The Port Authority of New York and New Jersey on Tuesday marked the 20th anniversary of the first terrorist attack on the World Trade Center.
On February 26, 1993, a bomb exploded inside an underground parking garage at the complex, killing six people and injuring more than a thousand others.
The explosion forced tens of thousands to be evacuated from the buildings, a grim foreshadowing of what was to come eight and a half years later.
Several of the plotters were caught when investigators connected them to the rental van used in the attack.
Six were later convicted.
Police Commissioner Ray Kelly was also the city's top cop back then and rushed to the scene that day.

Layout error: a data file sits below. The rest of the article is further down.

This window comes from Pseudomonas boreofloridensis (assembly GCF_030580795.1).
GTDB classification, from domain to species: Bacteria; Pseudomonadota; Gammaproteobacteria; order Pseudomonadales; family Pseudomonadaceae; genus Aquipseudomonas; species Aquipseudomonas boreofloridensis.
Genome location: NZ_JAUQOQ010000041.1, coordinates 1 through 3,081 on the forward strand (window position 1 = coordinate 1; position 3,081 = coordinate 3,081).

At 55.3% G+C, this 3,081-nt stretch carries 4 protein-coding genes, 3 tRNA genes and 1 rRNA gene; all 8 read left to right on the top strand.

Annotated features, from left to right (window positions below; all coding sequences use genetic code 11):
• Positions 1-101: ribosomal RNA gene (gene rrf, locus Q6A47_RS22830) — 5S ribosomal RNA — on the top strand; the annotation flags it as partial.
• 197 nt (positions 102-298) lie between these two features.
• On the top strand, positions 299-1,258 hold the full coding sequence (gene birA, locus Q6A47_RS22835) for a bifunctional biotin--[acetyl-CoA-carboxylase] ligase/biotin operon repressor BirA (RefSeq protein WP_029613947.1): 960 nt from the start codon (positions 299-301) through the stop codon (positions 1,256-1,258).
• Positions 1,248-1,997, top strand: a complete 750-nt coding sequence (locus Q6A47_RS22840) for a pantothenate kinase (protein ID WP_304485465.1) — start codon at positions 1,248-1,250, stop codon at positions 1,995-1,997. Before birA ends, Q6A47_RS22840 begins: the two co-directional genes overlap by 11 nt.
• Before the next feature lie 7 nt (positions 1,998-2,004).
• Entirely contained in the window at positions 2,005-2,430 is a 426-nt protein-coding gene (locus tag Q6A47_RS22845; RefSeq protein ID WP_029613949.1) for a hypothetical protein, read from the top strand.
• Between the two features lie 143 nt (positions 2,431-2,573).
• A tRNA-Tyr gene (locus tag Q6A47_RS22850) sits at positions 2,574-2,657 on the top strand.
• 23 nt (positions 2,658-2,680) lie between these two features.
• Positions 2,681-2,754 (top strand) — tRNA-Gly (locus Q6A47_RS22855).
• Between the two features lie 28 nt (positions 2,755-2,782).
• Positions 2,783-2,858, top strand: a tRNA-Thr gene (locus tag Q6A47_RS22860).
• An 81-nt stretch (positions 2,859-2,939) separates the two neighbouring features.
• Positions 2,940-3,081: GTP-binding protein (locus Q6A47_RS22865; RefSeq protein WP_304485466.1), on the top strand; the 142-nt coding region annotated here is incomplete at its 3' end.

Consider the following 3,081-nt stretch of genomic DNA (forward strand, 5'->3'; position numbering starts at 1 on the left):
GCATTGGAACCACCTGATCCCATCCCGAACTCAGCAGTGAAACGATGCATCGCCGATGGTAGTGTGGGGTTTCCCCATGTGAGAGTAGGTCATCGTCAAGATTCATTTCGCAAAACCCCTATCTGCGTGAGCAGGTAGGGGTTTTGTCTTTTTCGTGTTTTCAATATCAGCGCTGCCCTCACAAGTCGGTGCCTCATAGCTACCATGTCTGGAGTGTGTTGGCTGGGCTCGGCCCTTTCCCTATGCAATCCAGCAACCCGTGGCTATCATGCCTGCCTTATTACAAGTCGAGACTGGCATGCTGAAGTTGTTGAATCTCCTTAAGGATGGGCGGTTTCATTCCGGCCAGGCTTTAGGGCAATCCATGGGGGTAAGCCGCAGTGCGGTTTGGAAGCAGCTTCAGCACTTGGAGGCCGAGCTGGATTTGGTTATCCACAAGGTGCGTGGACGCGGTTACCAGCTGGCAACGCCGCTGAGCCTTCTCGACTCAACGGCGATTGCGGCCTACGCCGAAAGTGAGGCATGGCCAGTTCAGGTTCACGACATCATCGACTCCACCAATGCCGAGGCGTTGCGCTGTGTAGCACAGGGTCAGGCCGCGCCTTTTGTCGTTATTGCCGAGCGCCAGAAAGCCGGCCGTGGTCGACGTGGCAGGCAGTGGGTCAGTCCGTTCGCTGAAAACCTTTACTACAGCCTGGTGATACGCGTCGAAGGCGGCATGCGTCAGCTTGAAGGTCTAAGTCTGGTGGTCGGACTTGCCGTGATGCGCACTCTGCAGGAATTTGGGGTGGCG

He says terrorism wasn't immediately assumed. But even after the attack, Kelly says it didn't turn out to be the wake-up call it could have been.
"In a sense, we pay the price. Not that the public needed to be totally engaged in it. But governments - federal, state and local - were not doing enough to look over the horizon," Kelly said.
The Port Authority held a morning mass at St. Peter's Church, followed by a moment of silence and the presentation of a plaque to relatives of the six people killed during the bombing.
The victims included a pregnant woman who died with her unborn child.
"It's hard to forgive, it's impossible to forget. I'll always remember my dad that day, that's why I'm so glad that we do this every year. Forgiveness is a little more difficult," said Michael Macko, whose father died in the bombing.
"It's still like day one because you know what I realize what his family has missed not having him around," said Nancy Burroughs, whose brother was killed in the attack.
The World Trade Center's 9/11 Memorial and Museum will feature a section devoted to the 1993 bombing when it opens next year.